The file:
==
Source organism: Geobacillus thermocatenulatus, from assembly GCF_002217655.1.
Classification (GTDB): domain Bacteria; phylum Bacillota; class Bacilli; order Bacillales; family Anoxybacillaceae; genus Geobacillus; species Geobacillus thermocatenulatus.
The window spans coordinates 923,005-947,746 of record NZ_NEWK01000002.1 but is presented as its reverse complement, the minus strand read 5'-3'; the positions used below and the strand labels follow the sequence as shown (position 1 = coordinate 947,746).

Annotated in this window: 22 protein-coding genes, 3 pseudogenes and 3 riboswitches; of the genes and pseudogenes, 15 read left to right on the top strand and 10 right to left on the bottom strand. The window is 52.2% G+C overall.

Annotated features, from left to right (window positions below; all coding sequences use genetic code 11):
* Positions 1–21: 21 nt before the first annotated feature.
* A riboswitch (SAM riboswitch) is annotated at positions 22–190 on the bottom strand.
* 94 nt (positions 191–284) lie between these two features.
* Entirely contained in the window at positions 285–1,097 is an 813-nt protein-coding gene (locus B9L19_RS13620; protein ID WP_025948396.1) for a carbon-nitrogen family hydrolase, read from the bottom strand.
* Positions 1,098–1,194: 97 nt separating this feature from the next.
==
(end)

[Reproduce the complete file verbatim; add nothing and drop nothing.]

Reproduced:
Source organism: Geobacillus thermocatenulatus, from assembly GCF_002217655.1.
Classification (GTDB): domain Bacteria; phylum Bacillota; class Bacilli; order Bacillales; family Anoxybacillaceae; genus Geobacillus; species Geobacillus thermocatenulatus.
The window spans coordinates 923,005-947,746 of record NZ_NEWK01000002.1 but is presented as its reverse complement, the minus strand read 5'-3'; the positions used below and the strand labels follow the sequence as shown (position 1 = coordinate 947,746).

Annotated in this window: 22 protein-coding genes, 3 pseudogenes and 3 riboswitches; of the genes and pseudogenes, 15 read left to right on the top strand and 10 right to left on the bottom strand. The window is 52.2% G+C overall.

Annotated features, from left to right (window positions below; all coding sequences use genetic code 11):
* Positions 1–21: 21 nt before the first annotated feature.
* A riboswitch (SAM riboswitch) is annotated at positions 22–190 on the bottom strand.
* 94 nt (positions 191–284) lie between these two features.
* Entirely contained in the window at positions 285–1,097 is an 813-nt protein-coding gene (locus B9L19_RS13620; protein ID WP_025948396.1) for a carbon-nitrogen family hydrolase, read from the bottom strand.
* Positions 1,098–1,194: 97 nt separating this feature from the next.